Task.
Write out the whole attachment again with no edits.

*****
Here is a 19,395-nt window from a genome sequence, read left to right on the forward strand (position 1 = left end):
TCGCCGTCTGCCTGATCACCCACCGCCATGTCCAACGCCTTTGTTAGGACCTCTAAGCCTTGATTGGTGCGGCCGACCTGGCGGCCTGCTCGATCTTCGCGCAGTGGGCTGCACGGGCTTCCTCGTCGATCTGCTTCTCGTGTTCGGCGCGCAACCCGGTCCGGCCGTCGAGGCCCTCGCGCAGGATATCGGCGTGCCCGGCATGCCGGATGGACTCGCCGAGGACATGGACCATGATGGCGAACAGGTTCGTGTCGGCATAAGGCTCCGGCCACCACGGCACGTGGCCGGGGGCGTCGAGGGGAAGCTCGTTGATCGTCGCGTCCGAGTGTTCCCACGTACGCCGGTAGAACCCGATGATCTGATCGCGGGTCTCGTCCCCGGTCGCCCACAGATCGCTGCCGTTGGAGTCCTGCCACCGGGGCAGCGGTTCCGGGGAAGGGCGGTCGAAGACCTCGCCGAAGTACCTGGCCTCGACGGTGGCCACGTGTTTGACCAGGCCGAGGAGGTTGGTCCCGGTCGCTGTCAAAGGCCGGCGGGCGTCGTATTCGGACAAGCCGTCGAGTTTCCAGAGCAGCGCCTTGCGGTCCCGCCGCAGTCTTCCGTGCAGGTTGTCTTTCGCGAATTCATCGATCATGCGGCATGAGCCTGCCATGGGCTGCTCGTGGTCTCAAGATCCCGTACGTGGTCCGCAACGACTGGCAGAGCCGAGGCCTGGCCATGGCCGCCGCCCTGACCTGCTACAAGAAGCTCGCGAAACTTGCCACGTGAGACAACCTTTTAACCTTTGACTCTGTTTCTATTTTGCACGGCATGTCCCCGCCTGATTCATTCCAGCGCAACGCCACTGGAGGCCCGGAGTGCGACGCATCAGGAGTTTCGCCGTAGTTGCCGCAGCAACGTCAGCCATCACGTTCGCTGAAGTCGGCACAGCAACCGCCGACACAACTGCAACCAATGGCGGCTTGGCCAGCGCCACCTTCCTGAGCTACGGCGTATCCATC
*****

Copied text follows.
Here is a 19,395-nt window from a genome sequence, read left to right on the forward strand (position 1 = left end):
TCGCCGTCTGCCTGATCACCCACCGCCATGTCCAACGCCTTTGTTAGGACCTCTAAGCCTTGATTGGTGCGGCCGACCTGGCGGCCTGCTCGATCTTCGCGCAGTGGGCTGCACGGGCTTCCTCGTCGATCTGCTTCTCGTGTTCGGCGCGCAACCCGGTCCGGCCGTCGAGGCCCTCGCGCAGGATATCGGCGTGCCCGGCATGCCGGATGGACTCGCCGAGGACATGGACCATGATGGCGAACAGGTTCGTGTCGGCATAAGGCTCCGGCCACCACGGCACGTGGCCGGGGGCGTCGAGGGGAAGCTCGTTGATCGTCGCGTCCGAGTGTTCCCACGTACGCCGGTAGAACCCGATGATCTGATCGCGGGTCTCGTCCCCGGTCGCCCACAGATCGCTGCCGTTGGAGTCCTGCCACCGGGGCAGCGGTTCCGGGGAAGGGCGGTCGAAGACCTCGCCGAAGTACCTGGCCTCGACGGTGGCCACGTGTTTGACCAGGCCGAGGAGGTTGGTCCCGGTCGCTGTCAAAGGCCGGCGGGCGTCGTATTCGGACAAGCCGTCGAGTTTCCAGAGCAGCGCCTTGCGGTCCCGCCGCAGTCTTCCGTGCAGGTTGTCTTTCGCGAATTCATCGATCATGCGGCATGAGCCTGCCATGGGCTGCTCGTGGTCTCAAGATCCCGTACGTGGTCCGCAACGACTGGCAGAGCCGAGGCCTGGCCATGGCCGCCGCCCTGACCTGCTACAAGAAGCTCGCGAAACTTGCCACGTGAGACAACCTTTTAACCTTTGACTCTGTTTCTATTTTGCACGGCATGTCCCCGCCTGATTCATTCCAGCGCAACGCCACTGGAGGCCCGGAGTGCGACGCATCAGGAGTTTCGCCGTAGTTGCCGCAGCAACGTCAGCCATCACGTTCGCTGAAGTCGGCACAGCAACCGCCGACACAACTGCAACCAATGGCGGCTTGGCCAGCGCCACCTTCCTGAGCTACGGCGTATCCATC